Making Constitutions in Deeply Divided Societies

Front Cover
Cambridge University Press, May 12, 2011 - Law
0 Reviews
How can societies still grappling over the common values and shared vision of their state draft a democratic constitution? This is the central puzzle of Making Constitutions in Deeply Divided Societies. While most theories discuss constitution-making in the context of a moment of revolutionary change, Hanna Lerner argues that an incrementalist approach to constitution-making can enable societies riven by deep internal disagreements to either enact a written constitution or function with an unwritten one. She illustrates the process of constitution-writing in three deeply divided societies - Israel, India and Ireland - and explores the various incrementalist strategies deployed by their drafters. These include the avoidance of clear decisions, the use of ambivalent legal language and the inclusion of contrasting provisions in the constitution. Such techniques allow the deferral of controversial choices regarding the foundational aspects of the polity to future political institutions, thus enabling the constitution to reflect a divided identity.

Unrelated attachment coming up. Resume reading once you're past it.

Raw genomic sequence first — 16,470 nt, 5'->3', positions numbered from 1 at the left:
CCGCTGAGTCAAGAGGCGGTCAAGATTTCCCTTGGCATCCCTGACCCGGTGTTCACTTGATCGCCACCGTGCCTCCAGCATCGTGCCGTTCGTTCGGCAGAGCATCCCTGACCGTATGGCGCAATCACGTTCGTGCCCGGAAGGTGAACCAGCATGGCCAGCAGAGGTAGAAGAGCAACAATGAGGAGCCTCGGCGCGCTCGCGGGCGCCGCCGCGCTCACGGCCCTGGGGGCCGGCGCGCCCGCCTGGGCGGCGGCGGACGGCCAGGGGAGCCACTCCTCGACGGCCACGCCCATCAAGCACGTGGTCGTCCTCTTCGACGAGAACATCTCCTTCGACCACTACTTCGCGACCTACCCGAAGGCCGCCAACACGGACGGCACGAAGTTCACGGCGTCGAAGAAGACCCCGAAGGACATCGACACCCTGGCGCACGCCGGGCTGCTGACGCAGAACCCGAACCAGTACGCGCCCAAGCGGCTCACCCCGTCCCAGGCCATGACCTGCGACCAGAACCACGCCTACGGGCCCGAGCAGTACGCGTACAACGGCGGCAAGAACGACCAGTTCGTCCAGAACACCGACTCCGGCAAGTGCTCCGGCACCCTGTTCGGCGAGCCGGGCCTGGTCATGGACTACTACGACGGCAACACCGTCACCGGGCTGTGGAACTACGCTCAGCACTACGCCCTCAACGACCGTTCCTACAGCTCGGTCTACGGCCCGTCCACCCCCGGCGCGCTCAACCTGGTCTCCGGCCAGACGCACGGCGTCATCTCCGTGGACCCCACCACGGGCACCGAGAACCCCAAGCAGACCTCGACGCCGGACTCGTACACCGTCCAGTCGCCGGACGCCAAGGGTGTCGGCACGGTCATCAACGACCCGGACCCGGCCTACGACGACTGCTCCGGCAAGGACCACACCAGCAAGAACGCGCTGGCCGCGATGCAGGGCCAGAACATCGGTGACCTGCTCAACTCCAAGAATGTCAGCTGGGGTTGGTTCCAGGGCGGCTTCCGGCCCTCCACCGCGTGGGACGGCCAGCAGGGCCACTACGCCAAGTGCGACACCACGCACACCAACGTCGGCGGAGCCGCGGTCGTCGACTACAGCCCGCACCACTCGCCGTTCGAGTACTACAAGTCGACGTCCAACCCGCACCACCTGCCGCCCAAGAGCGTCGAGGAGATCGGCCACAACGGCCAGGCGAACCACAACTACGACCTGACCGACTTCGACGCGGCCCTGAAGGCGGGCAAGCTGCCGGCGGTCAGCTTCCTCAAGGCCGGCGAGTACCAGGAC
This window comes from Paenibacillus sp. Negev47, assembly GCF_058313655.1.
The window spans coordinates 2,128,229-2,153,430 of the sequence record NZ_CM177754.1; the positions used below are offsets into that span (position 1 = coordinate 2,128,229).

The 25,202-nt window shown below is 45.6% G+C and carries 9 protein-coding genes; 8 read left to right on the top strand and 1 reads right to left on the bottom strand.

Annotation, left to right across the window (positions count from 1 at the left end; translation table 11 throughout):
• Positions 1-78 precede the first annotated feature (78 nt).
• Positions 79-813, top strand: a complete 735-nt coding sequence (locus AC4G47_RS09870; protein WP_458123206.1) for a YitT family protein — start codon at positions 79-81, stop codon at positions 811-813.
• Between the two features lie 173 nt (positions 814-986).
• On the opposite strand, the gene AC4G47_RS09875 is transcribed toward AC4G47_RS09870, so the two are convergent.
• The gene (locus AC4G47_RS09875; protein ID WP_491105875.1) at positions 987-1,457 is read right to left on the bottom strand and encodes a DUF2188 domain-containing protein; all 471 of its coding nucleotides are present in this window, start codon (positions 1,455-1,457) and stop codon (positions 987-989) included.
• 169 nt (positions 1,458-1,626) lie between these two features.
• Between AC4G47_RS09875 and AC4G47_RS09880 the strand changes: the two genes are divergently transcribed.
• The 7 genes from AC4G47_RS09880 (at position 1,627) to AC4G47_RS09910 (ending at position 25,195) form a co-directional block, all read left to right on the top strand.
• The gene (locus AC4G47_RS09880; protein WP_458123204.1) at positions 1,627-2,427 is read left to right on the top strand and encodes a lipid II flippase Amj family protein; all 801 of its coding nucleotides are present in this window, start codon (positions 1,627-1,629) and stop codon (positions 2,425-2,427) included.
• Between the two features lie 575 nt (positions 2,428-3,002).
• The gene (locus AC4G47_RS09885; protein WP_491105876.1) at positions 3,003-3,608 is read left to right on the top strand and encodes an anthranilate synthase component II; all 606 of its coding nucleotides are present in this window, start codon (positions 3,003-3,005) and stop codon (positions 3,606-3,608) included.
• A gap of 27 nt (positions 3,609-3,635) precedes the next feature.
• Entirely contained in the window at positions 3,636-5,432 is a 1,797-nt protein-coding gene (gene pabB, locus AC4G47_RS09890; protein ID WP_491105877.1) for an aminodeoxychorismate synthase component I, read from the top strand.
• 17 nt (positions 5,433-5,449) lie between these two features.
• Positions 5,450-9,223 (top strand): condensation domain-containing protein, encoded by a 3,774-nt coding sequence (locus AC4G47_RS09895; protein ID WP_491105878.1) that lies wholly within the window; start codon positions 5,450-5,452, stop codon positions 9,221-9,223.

What people are saying - Write a review

We haven't found any reviews in the usual places.

Contents

Introduction
1
PART I Constitutions democracy identity
13
PART II Varieties of constitutional incrementalism
47
PART III Arguments for and against constitutional incrementalism
191
Conclusion
230
Bibliography
235
Index
258
Copyright

Common terms and phrases

About the author (2011)

Hanna Lerner is an Assistant Professor in Political Science at Tel Aviv University and a visiting fellow at the Princeton Institute of International and Regional Studies, Princeton University.

Bibliographic information